The recipe says they can be stored in an airtight container for two weeks. They will not last that long.

Thank you Food & Wine – even though your website is more annoying than I had any idea of. Really – rethink your advertising. Left your site more often than stayed. I am pretty sure I am not the only one.

Toffee

I first started making toffee when I was pregnant with the Boy – and that is a long time ago. My favorite candy to make in winter, basically the only time we can do it here, is my grandmother Daisy’s Vanilla Taffy. That recipe though required the cooperation of mother nature in the form of really really low humidity. So far, this December that has been few and far between, so I satisfy my candy making desires by making toffee. This is a new recipe to me, but, in the grand scheme of things, I think it turned out very well. A few notes – you must have a candy thermometer. The old methods of figuring if you have heated your sugar enough may have worked 70 years ago, but in this day, that just seems a recipe for a disaster. Buy the damn candy thermometer – they are not that expensive. Or if you have a good digital instant read thermometer, those work too. I finally bit the bullet and got a Thermapen this year. I love it. It was probably last year’s model, but it is nothing short of amazing. And yes, it really works for candy too. dd_1692

So here are the details:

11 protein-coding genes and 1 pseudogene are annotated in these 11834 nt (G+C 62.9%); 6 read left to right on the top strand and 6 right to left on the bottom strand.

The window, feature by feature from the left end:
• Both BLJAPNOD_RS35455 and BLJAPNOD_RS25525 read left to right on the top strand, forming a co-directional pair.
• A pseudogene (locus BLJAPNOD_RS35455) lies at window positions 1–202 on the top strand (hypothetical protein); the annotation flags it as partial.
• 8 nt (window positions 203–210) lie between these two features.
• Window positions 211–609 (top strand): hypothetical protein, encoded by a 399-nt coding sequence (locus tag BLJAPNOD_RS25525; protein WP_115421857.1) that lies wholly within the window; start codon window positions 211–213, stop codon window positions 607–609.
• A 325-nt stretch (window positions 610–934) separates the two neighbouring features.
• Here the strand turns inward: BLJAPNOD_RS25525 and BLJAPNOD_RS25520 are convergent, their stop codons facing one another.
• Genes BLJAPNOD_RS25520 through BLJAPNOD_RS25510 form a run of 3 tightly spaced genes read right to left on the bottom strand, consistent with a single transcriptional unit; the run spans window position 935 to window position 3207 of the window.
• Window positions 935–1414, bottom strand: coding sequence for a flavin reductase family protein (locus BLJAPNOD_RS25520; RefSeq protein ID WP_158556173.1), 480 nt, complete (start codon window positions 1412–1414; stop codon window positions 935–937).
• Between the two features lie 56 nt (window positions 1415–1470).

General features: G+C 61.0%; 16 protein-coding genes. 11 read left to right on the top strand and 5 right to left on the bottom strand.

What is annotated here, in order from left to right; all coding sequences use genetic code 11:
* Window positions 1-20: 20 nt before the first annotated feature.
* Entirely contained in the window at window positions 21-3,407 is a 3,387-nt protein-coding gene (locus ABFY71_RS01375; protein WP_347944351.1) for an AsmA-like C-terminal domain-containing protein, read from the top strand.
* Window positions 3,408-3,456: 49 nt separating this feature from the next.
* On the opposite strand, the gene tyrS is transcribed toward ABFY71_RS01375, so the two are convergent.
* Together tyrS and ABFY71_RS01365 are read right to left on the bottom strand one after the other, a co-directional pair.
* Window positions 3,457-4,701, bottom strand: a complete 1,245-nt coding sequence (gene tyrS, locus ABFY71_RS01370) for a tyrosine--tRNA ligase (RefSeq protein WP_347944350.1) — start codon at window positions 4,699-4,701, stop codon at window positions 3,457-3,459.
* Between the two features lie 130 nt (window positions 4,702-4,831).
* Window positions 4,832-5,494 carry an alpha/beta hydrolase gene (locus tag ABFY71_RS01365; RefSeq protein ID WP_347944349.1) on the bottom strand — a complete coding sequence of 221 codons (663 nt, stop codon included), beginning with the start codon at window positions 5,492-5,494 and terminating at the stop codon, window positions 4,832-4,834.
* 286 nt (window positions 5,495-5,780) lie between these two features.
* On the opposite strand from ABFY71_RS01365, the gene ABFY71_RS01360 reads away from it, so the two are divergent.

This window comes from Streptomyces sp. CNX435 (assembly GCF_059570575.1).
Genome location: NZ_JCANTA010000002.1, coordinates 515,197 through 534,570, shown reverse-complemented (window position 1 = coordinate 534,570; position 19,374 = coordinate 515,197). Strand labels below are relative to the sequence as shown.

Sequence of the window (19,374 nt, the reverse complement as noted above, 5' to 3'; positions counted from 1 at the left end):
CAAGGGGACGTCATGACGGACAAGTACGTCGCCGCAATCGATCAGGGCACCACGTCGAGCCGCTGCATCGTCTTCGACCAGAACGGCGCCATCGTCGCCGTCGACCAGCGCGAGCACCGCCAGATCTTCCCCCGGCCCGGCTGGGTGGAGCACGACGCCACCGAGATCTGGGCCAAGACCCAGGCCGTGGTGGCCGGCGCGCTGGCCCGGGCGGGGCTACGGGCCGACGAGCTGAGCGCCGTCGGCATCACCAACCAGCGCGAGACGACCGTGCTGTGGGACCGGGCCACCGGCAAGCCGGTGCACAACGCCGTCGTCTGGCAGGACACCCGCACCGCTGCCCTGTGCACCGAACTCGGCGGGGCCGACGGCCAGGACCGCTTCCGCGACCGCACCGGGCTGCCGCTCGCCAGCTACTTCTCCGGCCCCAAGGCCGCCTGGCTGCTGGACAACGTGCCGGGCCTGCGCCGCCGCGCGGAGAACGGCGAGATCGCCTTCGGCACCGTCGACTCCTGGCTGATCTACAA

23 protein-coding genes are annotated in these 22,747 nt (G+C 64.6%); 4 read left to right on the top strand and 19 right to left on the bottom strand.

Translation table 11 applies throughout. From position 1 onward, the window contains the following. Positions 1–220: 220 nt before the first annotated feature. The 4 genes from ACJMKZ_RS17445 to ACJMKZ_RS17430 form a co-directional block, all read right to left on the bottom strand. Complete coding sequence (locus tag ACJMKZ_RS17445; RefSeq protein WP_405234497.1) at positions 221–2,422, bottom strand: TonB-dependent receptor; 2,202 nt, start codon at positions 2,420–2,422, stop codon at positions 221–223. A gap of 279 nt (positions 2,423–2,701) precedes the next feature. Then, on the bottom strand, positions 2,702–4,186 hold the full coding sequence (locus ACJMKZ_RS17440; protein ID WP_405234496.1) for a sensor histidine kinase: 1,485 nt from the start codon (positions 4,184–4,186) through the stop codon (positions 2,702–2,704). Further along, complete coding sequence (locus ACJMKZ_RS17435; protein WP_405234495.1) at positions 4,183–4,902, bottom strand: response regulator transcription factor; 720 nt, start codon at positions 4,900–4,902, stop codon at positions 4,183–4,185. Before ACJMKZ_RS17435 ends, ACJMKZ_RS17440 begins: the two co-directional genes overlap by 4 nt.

1 cup chopped pecans, or more if that works for you – Renfroes Pecans
1 1/2 cups (3 sticks) unsalted butter
2 cups sugar
2 Tbs corn syrup

1/4 tsp kosher salt
1 12 oz bag of Ghirandelli semi-sweet chocolate chips

In a skillet, dry roast the pecans until they become fragrant. Do not wander away or they will burn, it is inevitable. Let cool and coarsely chop.

Line a 9 x 13 inch baking sheet with heavy duty aluminum foil. Sprinkle half the pecans on the baking sheet forming a single layer. Reserve the rest for the top of the toffee.

Put the butter, sugar, corn syrup, and salt in a large, heavy bottomed saucepan. Clip the candy thermometer to the pan, but do not let it touch the bottom of the pot – that will mess up your reading. Heat mixture over medium heat and cook, stirring constantly, until the butter is melted. Continue to cook, stirring occasional, until the sugar has melted. The toffee is ready when it reaches 295 – 305 degrees F.* This make take 15 minutes or so.

Pour the toffee over the pecans and spread evenly with a heatproof (read: Get It Right) spatula and tap the pan to get any bubbles out.

Let the toffee cool for a couple of minutes and the spread the chips evenly over the surface. Wait 3 minutes, until chocolate looks slightly melted and use and offset spatula to spread the chocolate evenly over the toffee. Sprinkle with remaining pecans and press them lightly into the surface.

Let cool at room temperature for at least an hour and put in the fridge overnight to cool completely. Once cooled, pull off the foil and break into pieces. Store in an airtight container in the fridge. Can be kept there for three months, but do not expect it will be.

*This is when my OCD kicks in and I pretty much hover over the pot and stir the whole time. Well, off and on anyway.

Source: Simply Recipes